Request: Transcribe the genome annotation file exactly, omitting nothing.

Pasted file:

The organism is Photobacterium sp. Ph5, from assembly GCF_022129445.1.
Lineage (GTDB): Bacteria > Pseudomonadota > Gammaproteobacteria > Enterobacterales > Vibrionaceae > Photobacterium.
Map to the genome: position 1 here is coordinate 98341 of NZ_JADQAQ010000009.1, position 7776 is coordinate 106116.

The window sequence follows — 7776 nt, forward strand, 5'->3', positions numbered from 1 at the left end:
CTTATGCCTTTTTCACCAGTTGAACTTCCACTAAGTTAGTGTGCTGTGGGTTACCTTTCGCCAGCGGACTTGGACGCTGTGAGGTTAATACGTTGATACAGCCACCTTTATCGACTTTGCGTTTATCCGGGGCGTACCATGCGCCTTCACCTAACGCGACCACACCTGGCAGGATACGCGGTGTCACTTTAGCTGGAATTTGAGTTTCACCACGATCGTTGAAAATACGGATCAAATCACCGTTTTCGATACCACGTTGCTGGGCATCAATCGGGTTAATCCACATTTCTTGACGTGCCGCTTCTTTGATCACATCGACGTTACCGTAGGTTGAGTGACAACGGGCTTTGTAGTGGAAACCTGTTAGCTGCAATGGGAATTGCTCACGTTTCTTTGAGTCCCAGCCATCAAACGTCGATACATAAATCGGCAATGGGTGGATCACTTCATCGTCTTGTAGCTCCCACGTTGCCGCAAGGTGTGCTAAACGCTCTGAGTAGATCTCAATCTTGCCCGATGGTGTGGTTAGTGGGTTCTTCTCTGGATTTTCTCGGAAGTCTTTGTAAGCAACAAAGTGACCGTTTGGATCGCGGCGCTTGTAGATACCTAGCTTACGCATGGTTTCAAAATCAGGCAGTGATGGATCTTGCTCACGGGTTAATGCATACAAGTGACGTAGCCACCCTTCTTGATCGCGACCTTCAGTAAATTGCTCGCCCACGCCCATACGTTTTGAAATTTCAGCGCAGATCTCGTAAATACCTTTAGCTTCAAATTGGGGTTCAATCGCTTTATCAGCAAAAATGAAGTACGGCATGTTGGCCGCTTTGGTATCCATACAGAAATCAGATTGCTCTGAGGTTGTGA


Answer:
The organism is Photobacterium sp. Ph5, from assembly GCF_022129445.1.
Lineage (GTDB): Bacteria > Pseudomonadota > Gammaproteobacteria > Enterobacterales > Vibrionaceae > Photobacterium.
Map to the genome: position 1 here is coordinate 98341 of NZ_JADQAQ010000009.1, position 7776 is coordinate 106116.

The window sequence follows — 7776 nt, forward strand, 5'->3', positions numbered from 1 at the left end:
CTTATGCCTTTTTCACCAGTTGAACTTCCACTAAGTTAGTGTGCTGTGGGTTACCTTTCGCCAGCGGACTTGGACGCTGTGAGGTTAATACGTTGATACAGCCACCTTTATCGACTTTGCGTTTATCCGGGGCGTACCATGCGCCTTCACCTAACGCGACCACACCTGGCAGGATACGCGGTGTCACTTTAGCTGGAATTTGAGTTTCACCACGATCGTTGAAAATACGGATCAAATCACCGTTTTCGATACCACGTTGCTGGGCATCAATCGGGTTAATCCACATTTCTTGACGTGCCGCTTCTTTGATCACATCGACGTTACCGTAGGTTGAGTGACAACGGGCTTTGTAGTGGAAACCTGTTAGCTGCAATGGGAATTGCTCACGTTTCTTTGAGTCCCAGCCATCAAACGTCGATACATAAATCGGCAATGGGTGGATCACTTCATCGTCTTGTAGCTCCCACGTTGCCGCAAGGTGTGCTAAACGCTCTGAGTAGATCTCAATCTTGCCCGATGGTGTGGTTAGTGGGTTCTTCTCTGGATTTTCTCGGAAGTCTTTGTAAGCAACAAAGTGACCGTTTGGATCGCGGCGCTTGTAGATACCTAGCTTACGCATGGTTTCAAAATCAGGCAGTGATGGATCTTGCTCACGGGTTAATGCATACAAGTGACGTAGCCACCCTTCTTGATCGCGACCTTCAGTAAATTGCTCGCCCACGCCCATACGTTTTGAAATTTCAGCGCAGATCTCGTAAATACCTTTAGCTTCAAATTGGGGTTCAATCGCTTTATCAGCAAAAATGAAGTACGGCATGTTGGCCGCTTTGGTATCCATACAGAAATCAGATTGCTCTGAGGTTGTGA